By ISABELLA GUERRERO / GUEST COLUMNIST
One day in May was just any other ordinary day for most people, but not for me. I had just been selected to take part in Discovery Girls first-ever Tween Summit.
Honestly, I was shocked they actually picked me to be in the magazine. I was just thinking, "This doesn't happen to girls like me." But I was excited and ready for the hard work and dedication ahead of me.
Participants in the first-ever Discovery Girls Tween Summit spend time getting to know girls from different parts of North America. The summit brought together girls from 34 cities, 18 states and 3 Canadian provinces to brainstorm solutions to universal tween issues, such as bullying and self-esteem. Here, Ontario representatives Cindy Xiong (left) and Vanessa Milton (right), tell Fullerton-local Isabella Guerrero (center) about life in Canada.
COURTESY OF DISCOVERY GIRLS MORE PHOTOS »
Two months later, I was in the car, heading to the hostel where we would be staying. When I got there, I was so happy to be there. Over the course of the day, more girls kept flowing in until all of us were there. We played icebreakers and really got to know each other. As we got to know each other, we realized we were all being ourselves and becoming really close friends, even though we had only known one another for eight hours.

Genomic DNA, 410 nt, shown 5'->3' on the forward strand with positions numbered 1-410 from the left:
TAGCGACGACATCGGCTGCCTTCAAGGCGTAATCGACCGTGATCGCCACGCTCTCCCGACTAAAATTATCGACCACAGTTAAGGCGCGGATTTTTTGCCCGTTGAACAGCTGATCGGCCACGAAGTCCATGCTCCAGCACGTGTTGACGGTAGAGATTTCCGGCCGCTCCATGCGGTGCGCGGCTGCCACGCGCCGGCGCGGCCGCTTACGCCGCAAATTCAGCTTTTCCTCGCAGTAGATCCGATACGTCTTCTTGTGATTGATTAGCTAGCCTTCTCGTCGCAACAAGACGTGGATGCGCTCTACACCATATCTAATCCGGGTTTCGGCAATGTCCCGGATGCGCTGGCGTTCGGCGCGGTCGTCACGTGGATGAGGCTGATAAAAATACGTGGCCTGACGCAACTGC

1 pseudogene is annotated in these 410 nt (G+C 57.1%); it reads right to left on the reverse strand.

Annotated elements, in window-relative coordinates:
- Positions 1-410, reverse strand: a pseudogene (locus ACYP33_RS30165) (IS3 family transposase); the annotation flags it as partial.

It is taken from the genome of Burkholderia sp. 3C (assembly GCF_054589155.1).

The next few days were a lot more work than I thought it would be. The girls in my issue posed, smiled and answered interview questions to just about everybody who walked up to us. We did countless photo shoots, interviews and activities to make sure we had enough material for the magazine. At the end of every day, all the girls and I were drained and exhausted. It may sound weird, but posing for pictures is really tiring.
Even though it was hard work, we still got to do really fun stuff. We learned a dance, performed skits for one another, stayed up until midnight talking and we even did awards for personality and best skit. I won funniest Discovery Girl!
I learned some very important lessons after being at the summit for four days. I learned that being yourself is the best thing you could be, and you should love yourself and be confident, too. I plan to share these lessons with other girls.
I hope girls from my community feel good knowing that something this big happened to just a normal, regular girl like me. Girls in my community will know that if they set their minds to it, and when they believe in themselves, they can do anything. And they should always remember triumph is achieved when you put some extra oomph into something you try.
– Isabella Guerrero, 12, lives in Fullerton. Discovery Girls is a magazine aimed at tween girls to help them build confidence and a sense of community.